The most frequently used word in Rosh Hashanah greetings is peace (usually accompanied by good wishes for health, happiness, prosperity, equality, solidarity and personal well being). This year, on the eve of 5776, this wish appears to be more elusive than ever before. Exactly twenty-two years after the signing of the Declaration of Principles of the Oslo Accords on September 13, 1993, this framework is on the brink of final dissolution — leaving Israelis, Palestinians and the international community without even the most minimal guidelines for how to proceed towards an agreement. Those who pray for peace — as do all Jews during the course of the High Holidays — should not expect it to happen on its own: each and every one should make a very special effort this year to decide precisely what they themselves intend to do to bring it about.

Individuals, as individuals, have an important role to play. Today, despite the turmoil within Israel and the uncertainty in its environs, defeatism is not really an option. It presumes that citizens are helpless in the face of powerful historical forces and that there is no room for agency in human affairs — just the opposite of the sentiments that have produced change in the past and continuously generate creativity and innovation.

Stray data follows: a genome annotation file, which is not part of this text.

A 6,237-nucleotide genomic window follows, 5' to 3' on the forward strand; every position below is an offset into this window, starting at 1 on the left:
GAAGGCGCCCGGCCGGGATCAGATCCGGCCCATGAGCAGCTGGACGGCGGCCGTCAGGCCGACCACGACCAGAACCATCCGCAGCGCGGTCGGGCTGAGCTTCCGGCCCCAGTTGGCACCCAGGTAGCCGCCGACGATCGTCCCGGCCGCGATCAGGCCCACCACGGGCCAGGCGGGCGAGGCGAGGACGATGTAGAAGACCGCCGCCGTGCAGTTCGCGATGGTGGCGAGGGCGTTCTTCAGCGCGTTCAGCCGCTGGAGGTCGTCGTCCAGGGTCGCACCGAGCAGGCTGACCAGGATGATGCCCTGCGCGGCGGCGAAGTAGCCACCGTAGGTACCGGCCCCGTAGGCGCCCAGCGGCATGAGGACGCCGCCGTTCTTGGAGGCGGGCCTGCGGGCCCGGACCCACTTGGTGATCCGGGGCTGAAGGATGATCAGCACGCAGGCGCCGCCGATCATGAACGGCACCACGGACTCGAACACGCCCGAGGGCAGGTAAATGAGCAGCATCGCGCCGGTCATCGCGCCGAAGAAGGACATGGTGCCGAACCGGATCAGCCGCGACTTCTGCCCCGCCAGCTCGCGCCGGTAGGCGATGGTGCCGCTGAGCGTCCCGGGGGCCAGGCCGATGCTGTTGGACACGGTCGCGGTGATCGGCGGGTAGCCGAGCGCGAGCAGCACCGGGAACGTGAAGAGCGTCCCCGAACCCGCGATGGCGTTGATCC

The quest for peace — within Israel proper, between Israelis and Palestinians and in the region as a whole — depends to a large extent on the mindset of individual actors. The belief that it is possible, despite the persistence of complex obstacles, is the critical starting point for constructive transformation. Even the most pessimistic can internalize a proactive attitude — one which maintains that it is worth trying and that it just might be in their own hands.

The first step for individual action is engagement. For too many years, the promotion of peace has been, at best, either an abstract slogan for the uninvolved or a source of frustration for those who have tried and failed. But persistence, regardless of indifference or despair, can have an impact. Citizens may express opinions, open conversations, discuss, debate and even disagree on what has happened and what should be done next. They can — and do — sign petitions opposing intolerance, racism, violence and injustice on the one hand, and calling for new attempts to achieve a just and lasting peace on the other. Some comment on Facebook, post blogs, write opinion pieces, participate in panels and lecture. Some donate their time to help victims of violence, foster coexistence and protect the basic rights of the disadvantaged and the oppressed. And still others give money for these causes. Imagine what influence citizens could have should the small number of those already mobilized for peace were multiplied exponentially if every person, every day, took upon themselves to do one thing to further peace in the coming year.